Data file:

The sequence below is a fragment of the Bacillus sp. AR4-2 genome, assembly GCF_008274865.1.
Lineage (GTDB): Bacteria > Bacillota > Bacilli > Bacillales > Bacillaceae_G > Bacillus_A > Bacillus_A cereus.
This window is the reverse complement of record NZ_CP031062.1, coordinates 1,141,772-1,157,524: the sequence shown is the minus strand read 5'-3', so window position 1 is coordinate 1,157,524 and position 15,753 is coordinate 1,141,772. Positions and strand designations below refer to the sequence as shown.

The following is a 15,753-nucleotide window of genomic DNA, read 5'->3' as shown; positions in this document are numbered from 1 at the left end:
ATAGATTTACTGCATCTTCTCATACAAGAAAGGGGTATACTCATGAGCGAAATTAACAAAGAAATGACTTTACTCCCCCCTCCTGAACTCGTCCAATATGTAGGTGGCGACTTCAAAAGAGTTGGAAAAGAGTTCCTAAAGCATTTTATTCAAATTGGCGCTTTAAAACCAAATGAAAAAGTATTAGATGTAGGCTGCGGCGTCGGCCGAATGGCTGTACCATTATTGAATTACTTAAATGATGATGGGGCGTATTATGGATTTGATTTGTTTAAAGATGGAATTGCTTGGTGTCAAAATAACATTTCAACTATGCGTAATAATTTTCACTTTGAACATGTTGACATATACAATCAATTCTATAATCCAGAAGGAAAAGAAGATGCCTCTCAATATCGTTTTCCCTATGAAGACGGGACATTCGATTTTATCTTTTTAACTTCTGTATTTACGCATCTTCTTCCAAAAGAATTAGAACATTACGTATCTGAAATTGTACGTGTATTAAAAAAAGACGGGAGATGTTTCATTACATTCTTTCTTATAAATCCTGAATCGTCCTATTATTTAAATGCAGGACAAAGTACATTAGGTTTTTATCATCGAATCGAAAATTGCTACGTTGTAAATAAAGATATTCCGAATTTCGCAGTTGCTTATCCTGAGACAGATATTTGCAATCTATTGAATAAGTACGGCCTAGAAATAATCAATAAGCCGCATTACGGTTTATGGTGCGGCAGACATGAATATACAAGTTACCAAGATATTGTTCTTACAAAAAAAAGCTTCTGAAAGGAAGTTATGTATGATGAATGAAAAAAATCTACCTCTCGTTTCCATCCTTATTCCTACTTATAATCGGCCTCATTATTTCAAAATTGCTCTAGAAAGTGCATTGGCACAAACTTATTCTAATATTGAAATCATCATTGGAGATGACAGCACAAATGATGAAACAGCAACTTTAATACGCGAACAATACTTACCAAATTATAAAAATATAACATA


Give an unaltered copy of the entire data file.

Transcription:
The sequence below is a fragment of the Bacillus sp. AR4-2 genome, assembly GCF_008274865.1.
Lineage (GTDB): Bacteria > Bacillota > Bacilli > Bacillales > Bacillaceae_G > Bacillus_A > Bacillus_A cereus.
This window is the reverse complement of record NZ_CP031062.1, coordinates 1,141,772-1,157,524: the sequence shown is the minus strand read 5'-3', so window position 1 is coordinate 1,157,524 and position 15,753 is coordinate 1,141,772. Positions and strand designations below refer to the sequence as shown.

The following is a 15,753-nucleotide window of genomic DNA, read 5'->3' as shown; positions in this document are numbered from 1 at the left end:
ATAGATTTACTGCATCTTCTCATACAAGAAAGGGGTATACTCATGAGCGAAATTAACAAAGAAATGACTTTACTCCCCCCTCCTGAACTCGTCCAATATGTAGGTGGCGACTTCAAAAGAGTTGGAAAAGAGTTCCTAAAGCATTTTATTCAAATTGGCGCTTTAAAACCAAATGAAAAAGTATTAGATGTAGGCTGCGGCGTCGGCCGAATGGCTGTACCATTATTGAATTACTTAAATGATGATGGGGCGTATTATGGATTTGATTTGTTTAAAGATGGAATTGCTTGGTGTCAAAATAACATTTCAACTATGCGTAATAATTTTCACTTTGAACATGTTGACATATACAATCAATTCTATAATCCAGAAGGAAAAGAAGATGCCTCTCAATATCGTTTTCCCTATGAAGACGGGACATTCGATTTTATCTTTTTAACTTCTGTATTTACGCATCTTCTTCCAAAAGAATTAGAACATTACGTATCTGAAATTGTACGTGTATTAAAAAAAGACGGGAGATGTTTCATTACATTCTTTCTTATAAATCCTGAATCGTCCTATTATTTAAATGCAGGACAAAGTACATTAGGTTTTTATCATCGAATCGAAAATTGCTACGTTGTAAATAAAGATATTCCGAATTTCGCAGTTGCTTATCCTGAGACAGATATTTGCAATCTATTGAATAAGTACGGCCTAGAAATAATCAATAAGCCGCATTACGGTTTATGGTGCGGCAGACATGAATATACAAGTTACCAAGATATTGTTCTTACAAAAAAAAGCTTCTGAAAGGAAGTTATGTATGATGAATGAAAAAAATCTACCTCTCGTTTCCATCCTTATTCCTACTTATAATCGGCCTCATTATTTCAAAATTGCTCTAGAAAGTGCATTGGCACAAACTTATTCTAATATTGAAATCATCATTGGAGATGACAGCACAAATGATGAAACAGCAACTTTAATACGCGAACAATACTTACCAAATTATAAAAATATAACATA